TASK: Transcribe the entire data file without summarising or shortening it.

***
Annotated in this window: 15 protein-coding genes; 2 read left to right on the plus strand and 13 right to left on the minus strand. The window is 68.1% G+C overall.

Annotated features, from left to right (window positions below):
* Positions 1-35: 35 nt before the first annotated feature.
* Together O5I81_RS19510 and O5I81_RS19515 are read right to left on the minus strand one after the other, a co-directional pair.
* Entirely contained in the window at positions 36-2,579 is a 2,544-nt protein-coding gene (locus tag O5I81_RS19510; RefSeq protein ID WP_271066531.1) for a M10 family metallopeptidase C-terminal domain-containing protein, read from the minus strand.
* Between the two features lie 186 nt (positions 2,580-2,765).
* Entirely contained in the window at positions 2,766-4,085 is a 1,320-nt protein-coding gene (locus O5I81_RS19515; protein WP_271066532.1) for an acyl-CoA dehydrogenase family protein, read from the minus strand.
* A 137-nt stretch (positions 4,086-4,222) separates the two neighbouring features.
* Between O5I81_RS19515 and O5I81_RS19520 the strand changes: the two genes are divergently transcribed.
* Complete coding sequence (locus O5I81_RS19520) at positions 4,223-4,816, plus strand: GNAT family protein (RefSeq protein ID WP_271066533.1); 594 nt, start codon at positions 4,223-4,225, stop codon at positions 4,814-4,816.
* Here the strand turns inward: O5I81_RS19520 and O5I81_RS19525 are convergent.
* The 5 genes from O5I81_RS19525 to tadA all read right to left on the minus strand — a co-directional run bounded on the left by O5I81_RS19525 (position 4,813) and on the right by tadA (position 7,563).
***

Annotated in this window: 15 protein-coding genes; 2 read left to right on the plus strand and 13 right to left on the minus strand. The window is 68.1% G+C overall.

Annotated features, from left to right (window positions below):
* Positions 1-35: 35 nt before the first annotated feature.
* Together O5I81_RS19510 and O5I81_RS19515 are read right to left on the minus strand one after the other, a co-directional pair.
* Entirely contained in the window at positions 36-2,579 is a 2,544-nt protein-coding gene (locus tag O5I81_RS19510; RefSeq protein ID WP_271066531.1) for a M10 family metallopeptidase C-terminal domain-containing protein, read from the minus strand.
* Between the two features lie 186 nt (positions 2,580-2,765).
* Entirely contained in the window at positions 2,766-4,085 is a 1,320-nt protein-coding gene (locus O5I81_RS19515; protein WP_271066532.1) for an acyl-CoA dehydrogenase family protein, read from the minus strand.
* A 137-nt stretch (positions 4,086-4,222) separates the two neighbouring features.
* Between O5I81_RS19515 and O5I81_RS19520 the strand changes: the two genes are divergently transcribed.
* Complete coding sequence (locus O5I81_RS19520) at positions 4,223-4,816, plus strand: GNAT family protein (RefSeq protein ID WP_271066533.1); 594 nt, start codon at positions 4,223-4,225, stop codon at positions 4,814-4,816.
* Here the strand turns inward: O5I81_RS19520 and O5I81_RS19525 are convergent.
* The 5 genes from O5I81_RS19525 to tadA all read right to left on the minus strand — a co-directional run bounded on the left by O5I81_RS19525 (position 4,813) and on the right by tadA (position 7,563).